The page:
Detection of faint exoplanets in multispectral data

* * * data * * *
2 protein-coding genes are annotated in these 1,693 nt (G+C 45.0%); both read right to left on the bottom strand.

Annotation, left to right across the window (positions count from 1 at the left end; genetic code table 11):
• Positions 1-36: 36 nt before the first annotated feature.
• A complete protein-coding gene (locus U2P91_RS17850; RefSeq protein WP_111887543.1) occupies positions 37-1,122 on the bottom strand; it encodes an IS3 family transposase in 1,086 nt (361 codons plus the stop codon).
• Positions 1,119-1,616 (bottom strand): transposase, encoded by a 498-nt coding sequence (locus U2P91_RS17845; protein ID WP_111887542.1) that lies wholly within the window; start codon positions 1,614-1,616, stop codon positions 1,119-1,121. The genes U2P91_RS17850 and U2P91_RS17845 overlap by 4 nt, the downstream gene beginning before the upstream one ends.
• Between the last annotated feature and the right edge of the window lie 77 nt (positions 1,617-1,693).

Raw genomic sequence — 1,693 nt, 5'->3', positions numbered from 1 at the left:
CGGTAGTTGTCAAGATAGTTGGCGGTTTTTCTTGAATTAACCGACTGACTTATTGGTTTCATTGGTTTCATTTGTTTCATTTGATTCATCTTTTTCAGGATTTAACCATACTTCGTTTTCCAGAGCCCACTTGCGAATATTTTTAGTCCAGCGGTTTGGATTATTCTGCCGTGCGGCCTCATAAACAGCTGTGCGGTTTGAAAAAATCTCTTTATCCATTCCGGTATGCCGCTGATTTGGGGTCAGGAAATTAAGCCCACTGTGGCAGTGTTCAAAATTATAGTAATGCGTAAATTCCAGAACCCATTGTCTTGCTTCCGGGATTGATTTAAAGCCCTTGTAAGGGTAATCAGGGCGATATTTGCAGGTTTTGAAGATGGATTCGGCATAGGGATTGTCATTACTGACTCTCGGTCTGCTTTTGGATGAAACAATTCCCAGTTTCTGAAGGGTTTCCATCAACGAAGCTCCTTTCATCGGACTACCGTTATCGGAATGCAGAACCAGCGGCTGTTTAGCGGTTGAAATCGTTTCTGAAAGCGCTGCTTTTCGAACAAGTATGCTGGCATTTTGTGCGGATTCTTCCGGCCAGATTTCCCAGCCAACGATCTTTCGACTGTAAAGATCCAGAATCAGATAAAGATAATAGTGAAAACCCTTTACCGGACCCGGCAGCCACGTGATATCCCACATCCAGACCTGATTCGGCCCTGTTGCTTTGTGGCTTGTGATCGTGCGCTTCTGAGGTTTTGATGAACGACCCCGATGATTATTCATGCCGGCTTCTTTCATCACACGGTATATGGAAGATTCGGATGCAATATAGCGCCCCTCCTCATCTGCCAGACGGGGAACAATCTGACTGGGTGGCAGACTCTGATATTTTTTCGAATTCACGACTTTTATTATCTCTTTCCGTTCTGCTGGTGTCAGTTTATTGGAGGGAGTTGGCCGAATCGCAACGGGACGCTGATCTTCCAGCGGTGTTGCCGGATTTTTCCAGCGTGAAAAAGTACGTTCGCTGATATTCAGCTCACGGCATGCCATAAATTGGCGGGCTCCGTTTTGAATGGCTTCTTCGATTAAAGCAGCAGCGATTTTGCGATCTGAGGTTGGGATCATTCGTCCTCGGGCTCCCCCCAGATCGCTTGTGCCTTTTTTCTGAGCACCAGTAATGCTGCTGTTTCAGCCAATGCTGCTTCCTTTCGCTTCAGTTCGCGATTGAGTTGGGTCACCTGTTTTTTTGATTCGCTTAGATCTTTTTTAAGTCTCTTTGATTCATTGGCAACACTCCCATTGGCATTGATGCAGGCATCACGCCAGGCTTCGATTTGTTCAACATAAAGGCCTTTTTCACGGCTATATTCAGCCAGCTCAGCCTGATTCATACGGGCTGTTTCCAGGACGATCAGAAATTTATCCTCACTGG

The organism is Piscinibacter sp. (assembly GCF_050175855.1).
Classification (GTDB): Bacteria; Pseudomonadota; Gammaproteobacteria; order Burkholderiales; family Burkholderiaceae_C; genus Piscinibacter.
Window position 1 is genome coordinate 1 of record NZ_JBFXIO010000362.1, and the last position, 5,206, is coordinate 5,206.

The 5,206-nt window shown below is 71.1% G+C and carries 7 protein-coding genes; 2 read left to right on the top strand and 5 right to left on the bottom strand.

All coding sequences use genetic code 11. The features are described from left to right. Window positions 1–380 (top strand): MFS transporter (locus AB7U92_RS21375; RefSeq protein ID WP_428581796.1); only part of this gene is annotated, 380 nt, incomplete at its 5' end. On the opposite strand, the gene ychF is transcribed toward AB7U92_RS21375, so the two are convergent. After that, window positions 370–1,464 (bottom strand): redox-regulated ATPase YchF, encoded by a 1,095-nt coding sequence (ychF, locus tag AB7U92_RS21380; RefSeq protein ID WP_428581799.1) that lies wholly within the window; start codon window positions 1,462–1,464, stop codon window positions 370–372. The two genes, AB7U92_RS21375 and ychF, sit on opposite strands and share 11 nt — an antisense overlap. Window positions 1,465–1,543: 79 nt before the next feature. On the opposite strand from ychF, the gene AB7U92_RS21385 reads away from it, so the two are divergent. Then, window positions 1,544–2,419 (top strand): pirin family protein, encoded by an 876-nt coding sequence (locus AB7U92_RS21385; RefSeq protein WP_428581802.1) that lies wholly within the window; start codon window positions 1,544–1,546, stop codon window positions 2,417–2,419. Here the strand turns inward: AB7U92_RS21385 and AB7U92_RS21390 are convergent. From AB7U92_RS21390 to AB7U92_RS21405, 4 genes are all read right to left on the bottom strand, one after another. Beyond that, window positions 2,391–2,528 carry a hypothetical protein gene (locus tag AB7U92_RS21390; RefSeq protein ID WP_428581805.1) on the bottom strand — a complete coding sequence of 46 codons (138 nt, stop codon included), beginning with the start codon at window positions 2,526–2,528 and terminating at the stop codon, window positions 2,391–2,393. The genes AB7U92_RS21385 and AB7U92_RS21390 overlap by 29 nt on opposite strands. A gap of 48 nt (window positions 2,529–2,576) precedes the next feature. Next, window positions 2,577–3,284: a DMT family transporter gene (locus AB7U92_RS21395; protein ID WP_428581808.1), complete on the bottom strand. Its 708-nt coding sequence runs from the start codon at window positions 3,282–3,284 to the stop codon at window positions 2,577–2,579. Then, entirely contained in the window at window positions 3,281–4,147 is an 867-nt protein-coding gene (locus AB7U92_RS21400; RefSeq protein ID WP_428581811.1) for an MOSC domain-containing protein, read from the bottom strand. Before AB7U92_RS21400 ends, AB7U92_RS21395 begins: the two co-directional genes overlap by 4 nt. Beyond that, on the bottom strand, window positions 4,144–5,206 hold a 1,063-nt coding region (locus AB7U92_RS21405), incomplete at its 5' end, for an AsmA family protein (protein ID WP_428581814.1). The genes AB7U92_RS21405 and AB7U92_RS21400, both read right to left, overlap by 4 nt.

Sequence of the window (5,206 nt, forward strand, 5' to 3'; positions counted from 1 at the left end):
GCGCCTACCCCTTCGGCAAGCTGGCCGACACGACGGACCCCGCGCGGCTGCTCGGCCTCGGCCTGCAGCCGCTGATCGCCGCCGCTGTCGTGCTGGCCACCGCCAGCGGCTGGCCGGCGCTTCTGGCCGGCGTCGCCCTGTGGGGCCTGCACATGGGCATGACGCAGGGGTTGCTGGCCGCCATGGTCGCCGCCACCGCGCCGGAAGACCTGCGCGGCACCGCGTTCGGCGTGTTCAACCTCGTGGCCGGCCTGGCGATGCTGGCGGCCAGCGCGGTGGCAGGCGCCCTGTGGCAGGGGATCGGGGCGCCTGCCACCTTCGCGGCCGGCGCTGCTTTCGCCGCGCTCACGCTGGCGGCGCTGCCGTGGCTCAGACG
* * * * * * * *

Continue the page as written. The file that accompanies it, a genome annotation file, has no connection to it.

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The detection of extrasolar planets is extremely difficult due to their extreme faintness and proximity to their parent stars. Direct, ground-based detection is particularly challenging and despite the incredible contrast achieved by recently commissioned planet hunters, such as SPHERE and GPI, through the implementation of extreme adaptive optics and advanced coronagraphy, direct detection is still limited by the presence of residual speckles. Due to these speckles, data post-processing is essential to accurately extract exoplanet signals. This thesis develops a maximum-likelihood approach to the efficient detection and characterisation of planets in speckle noise when multi-spectral data are available. Computational approaches are implemented in order to dramatically increase the efficiency of the detection algorithm through the use of graphics processing units. A method to achromatise focal plane coronagraphs using a Wynne corrector is proposed. The impact of the achromatisation is investigated and shown to have significant impact on the broadband stability of the on-axis point spread function. This in turn is shown to positively affect the performance of the tested detection techniques. The performance of the developed detection algorithm, in terms of photometry and astrometry, is assessed extensively on data that has been simulated to replicate that produced by the integral field spectrograph of the SPHERE instrument. Superior detection signal-to-noise ratios are achieved versus spectral deconvolution, while also preserving photometric accuracy. The algorithm is also applied to real data, produced by SPHERE, of HR8799 in which two companions are present. The maximum likelihood detection pipeline is shown to extract both companion signals with high signal-to-noise while also calculating contrast curves for both companions that agree with accepted values.
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